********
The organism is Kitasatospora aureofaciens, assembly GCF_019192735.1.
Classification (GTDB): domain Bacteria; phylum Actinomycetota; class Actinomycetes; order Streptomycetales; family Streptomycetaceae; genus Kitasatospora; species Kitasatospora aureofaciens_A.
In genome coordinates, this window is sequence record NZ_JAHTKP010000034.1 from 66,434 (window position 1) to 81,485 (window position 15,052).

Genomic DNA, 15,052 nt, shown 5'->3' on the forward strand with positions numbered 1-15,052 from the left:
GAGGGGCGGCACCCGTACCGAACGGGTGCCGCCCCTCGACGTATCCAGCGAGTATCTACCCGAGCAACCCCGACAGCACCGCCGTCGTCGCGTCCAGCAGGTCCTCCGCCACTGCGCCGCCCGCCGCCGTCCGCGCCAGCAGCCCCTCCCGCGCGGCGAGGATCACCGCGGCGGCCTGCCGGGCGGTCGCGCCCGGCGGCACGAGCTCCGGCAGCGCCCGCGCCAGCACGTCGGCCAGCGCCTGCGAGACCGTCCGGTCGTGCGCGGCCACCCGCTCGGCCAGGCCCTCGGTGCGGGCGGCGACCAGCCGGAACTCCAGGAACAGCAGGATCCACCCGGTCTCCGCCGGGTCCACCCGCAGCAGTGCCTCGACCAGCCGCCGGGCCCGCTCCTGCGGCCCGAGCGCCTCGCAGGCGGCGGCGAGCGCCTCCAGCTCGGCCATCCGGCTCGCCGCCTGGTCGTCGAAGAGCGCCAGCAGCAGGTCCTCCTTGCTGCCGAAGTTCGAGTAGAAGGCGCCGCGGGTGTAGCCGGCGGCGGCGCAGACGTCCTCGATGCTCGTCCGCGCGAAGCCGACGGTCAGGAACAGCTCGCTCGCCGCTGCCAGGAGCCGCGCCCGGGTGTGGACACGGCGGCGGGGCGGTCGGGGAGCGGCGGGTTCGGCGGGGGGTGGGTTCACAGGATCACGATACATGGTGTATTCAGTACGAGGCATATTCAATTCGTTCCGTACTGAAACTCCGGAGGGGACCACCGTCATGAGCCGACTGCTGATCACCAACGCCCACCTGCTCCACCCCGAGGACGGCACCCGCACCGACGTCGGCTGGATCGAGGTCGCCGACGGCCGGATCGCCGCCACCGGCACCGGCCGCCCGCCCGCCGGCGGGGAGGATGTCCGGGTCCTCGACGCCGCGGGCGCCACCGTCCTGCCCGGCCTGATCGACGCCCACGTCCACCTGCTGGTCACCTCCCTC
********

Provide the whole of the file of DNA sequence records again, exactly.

The organism is Kitasatospora aureofaciens, assembly GCF_019192735.1.
Classification (GTDB): domain Bacteria; phylum Actinomycetota; class Actinomycetes; order Streptomycetales; family Streptomycetaceae; genus Kitasatospora; species Kitasatospora aureofaciens_A.
In genome coordinates, this window is sequence record NZ_JAHTKP010000034.1 from 66,434 (window position 1) to 81,485 (window position 15,052).

Genomic DNA, 15,052 nt, shown 5'->3' on the forward strand with positions numbered 1-15,052 from the left:
GAGGGGCGGCACCCGTACCGAACGGGTGCCGCCCCTCGACGTATCCAGCGAGTATCTACCCGAGCAACCCCGACAGCACCGCCGTCGTCGCGTCCAGCAGGTCCTCCGCCACTGCGCCGCCCGCCGCCGTCCGCGCCAGCAGCCCCTCCCGCGCGGCGAGGATCACCGCGGCGGCCTGCCGGGCGGTCGCGCCCGGCGGCACGAGCTCCGGCAGCGCCCGCGCCAGCACGTCGGCCAGCGCCTGCGAGACCGTCCGGTCGTGCGCGGCCACCCGCTCGGCCAGGCCCTCGGTGCGGGCGGCGACCAGCCGGAACTCCAGGAACAGCAGGATCCACCCGGTCTCCGCCGGGTCCACCCGCAGCAGTGCCTCGACCAGCCGCCGGGCCCGCTCCTGCGGCCCGAGCGCCTCGCAGGCGGCGGCGAGCGCCTCCAGCTCGGCCATCCGGCTCGCCGCCTGGTCGTCGAAGAGCGCCAGCAGCAGGTCCTCCTTGCTGCCGAAGTTCGAGTAGAAGGCGCCGCGGGTGTAGCCGGCGGCGGCGCAGACGTCCTCGATGCTCGTCCGCGCGAAGCCGACGGTCAGGAACAGCTCGCTCGCCGCTGCCAGGAGCCGCGCCCGGGTGTGGACACGGCGGCGGGGCGGTCGGGGAGCGGCGGGTTCGGCGGGGGGTGGGTTCACAGGATCACGATACATGGTGTATTCAGTACGAGGCATATTCAATTCGTTCCGTACTGAAACTCCGGAGGGGACCACCGTCATGAGCCGACTGCTGATCACCAACGCCCACCTGCTCCACCCCGAGGACGGCACCCGCACCGACGTCGGCTGGATCGAGGTCGCCGACGGCCGGATCGCCGCCACCGGCACCGGCCGCCCGCCCGCCGGCGGGGAGGATGTCCGGGTCCTCGACGCCGCGGGCGCCACCGTCCTGCCCGGCCTGATCGACGCCCACGTCCACCTGCTGGTCACCTCCCTC